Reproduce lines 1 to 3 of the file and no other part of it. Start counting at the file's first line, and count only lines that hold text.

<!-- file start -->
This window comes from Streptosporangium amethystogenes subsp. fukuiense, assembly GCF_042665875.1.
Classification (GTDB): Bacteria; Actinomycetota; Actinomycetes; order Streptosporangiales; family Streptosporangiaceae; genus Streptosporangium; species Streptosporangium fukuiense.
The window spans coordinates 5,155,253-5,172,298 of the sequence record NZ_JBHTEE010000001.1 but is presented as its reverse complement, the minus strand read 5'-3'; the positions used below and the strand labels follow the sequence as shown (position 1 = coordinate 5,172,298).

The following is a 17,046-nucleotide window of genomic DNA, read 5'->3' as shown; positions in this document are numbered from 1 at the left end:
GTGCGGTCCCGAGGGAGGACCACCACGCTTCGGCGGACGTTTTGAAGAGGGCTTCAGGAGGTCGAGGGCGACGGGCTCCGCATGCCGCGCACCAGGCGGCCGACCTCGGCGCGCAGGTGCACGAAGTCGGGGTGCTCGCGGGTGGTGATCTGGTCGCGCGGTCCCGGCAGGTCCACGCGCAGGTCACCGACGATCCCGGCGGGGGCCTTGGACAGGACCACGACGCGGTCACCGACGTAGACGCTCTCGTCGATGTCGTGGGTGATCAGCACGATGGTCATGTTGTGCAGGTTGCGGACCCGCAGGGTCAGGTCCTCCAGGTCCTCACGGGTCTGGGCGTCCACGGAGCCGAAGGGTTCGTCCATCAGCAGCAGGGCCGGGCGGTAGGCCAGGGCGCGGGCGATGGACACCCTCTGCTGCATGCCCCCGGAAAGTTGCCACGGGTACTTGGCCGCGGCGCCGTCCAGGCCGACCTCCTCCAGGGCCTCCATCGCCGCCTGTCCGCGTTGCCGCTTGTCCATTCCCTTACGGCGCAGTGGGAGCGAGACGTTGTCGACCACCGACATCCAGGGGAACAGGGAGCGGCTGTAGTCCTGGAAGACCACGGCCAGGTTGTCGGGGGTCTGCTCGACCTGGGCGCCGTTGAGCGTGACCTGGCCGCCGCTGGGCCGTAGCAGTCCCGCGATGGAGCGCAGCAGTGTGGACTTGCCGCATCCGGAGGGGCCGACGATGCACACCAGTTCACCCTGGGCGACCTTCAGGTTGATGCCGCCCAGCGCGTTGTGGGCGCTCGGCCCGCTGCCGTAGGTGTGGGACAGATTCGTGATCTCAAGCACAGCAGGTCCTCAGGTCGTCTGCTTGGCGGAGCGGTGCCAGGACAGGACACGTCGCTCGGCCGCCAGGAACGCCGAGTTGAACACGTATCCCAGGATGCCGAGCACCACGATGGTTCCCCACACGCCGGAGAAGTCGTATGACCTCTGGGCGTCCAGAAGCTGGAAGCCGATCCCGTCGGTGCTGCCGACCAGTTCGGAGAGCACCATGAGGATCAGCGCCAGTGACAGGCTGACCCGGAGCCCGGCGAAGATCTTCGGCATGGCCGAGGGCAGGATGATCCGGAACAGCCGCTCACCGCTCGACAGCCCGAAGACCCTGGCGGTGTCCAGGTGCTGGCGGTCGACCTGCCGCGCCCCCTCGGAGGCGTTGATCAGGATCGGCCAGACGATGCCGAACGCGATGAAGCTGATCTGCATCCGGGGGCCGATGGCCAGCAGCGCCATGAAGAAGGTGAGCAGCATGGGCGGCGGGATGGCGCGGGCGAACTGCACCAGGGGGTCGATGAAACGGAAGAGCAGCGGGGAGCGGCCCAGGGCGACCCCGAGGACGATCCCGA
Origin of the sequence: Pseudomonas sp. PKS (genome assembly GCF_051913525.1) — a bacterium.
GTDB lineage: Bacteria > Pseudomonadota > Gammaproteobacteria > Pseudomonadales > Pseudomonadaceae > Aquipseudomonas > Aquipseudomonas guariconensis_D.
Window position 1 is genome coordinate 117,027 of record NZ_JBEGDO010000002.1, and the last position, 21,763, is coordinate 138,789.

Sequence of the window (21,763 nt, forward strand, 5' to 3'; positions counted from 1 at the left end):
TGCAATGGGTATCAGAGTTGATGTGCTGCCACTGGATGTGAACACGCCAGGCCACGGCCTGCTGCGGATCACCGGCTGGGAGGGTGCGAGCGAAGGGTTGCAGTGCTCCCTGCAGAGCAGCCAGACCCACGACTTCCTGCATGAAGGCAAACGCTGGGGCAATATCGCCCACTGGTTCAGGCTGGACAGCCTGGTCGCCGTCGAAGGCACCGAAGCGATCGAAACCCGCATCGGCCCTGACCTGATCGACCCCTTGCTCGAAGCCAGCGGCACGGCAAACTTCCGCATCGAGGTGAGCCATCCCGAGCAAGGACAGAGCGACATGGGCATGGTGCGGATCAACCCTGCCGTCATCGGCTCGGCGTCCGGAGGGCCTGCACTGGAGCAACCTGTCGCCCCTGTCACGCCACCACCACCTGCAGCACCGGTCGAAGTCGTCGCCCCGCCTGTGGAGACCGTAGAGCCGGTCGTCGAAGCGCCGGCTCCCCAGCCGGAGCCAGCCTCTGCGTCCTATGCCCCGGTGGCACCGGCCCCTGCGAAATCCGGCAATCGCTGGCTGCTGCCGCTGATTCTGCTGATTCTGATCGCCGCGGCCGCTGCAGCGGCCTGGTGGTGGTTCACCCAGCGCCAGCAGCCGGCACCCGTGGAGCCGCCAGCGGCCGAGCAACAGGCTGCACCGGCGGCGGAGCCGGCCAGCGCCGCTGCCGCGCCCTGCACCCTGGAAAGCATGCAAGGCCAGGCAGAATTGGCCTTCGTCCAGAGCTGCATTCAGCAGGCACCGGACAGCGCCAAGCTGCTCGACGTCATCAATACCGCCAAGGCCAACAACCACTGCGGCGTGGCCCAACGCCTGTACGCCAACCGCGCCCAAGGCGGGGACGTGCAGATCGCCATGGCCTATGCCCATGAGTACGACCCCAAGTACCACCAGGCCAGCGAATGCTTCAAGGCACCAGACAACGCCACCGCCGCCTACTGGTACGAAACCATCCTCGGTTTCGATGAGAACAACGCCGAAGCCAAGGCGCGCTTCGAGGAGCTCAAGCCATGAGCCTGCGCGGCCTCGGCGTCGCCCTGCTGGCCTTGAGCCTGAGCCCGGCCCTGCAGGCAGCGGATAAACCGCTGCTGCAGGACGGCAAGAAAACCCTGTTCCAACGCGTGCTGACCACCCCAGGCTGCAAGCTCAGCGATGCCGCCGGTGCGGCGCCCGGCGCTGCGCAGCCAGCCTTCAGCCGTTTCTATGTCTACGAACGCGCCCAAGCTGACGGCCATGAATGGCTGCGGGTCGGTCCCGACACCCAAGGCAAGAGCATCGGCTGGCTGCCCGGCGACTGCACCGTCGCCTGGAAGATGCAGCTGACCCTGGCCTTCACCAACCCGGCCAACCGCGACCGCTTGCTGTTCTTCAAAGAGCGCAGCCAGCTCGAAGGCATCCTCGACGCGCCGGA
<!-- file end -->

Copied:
This window comes from Streptosporangium amethystogenes subsp. fukuiense, assembly GCF_042665875.1.
Classification (GTDB): Bacteria; Actinomycetota; Actinomycetes; order Streptosporangiales; family Streptosporangiaceae; genus Streptosporangium; species Streptosporangium fukuiense.
The window spans coordinates 5,155,253-5,172,298 of the sequence record NZ_JBHTEE010000001.1 but is presented as its reverse complement, the minus strand read 5'-3'; the positions used below and the strand labels follow the sequence as shown (position 1 = coordinate 5,172,298).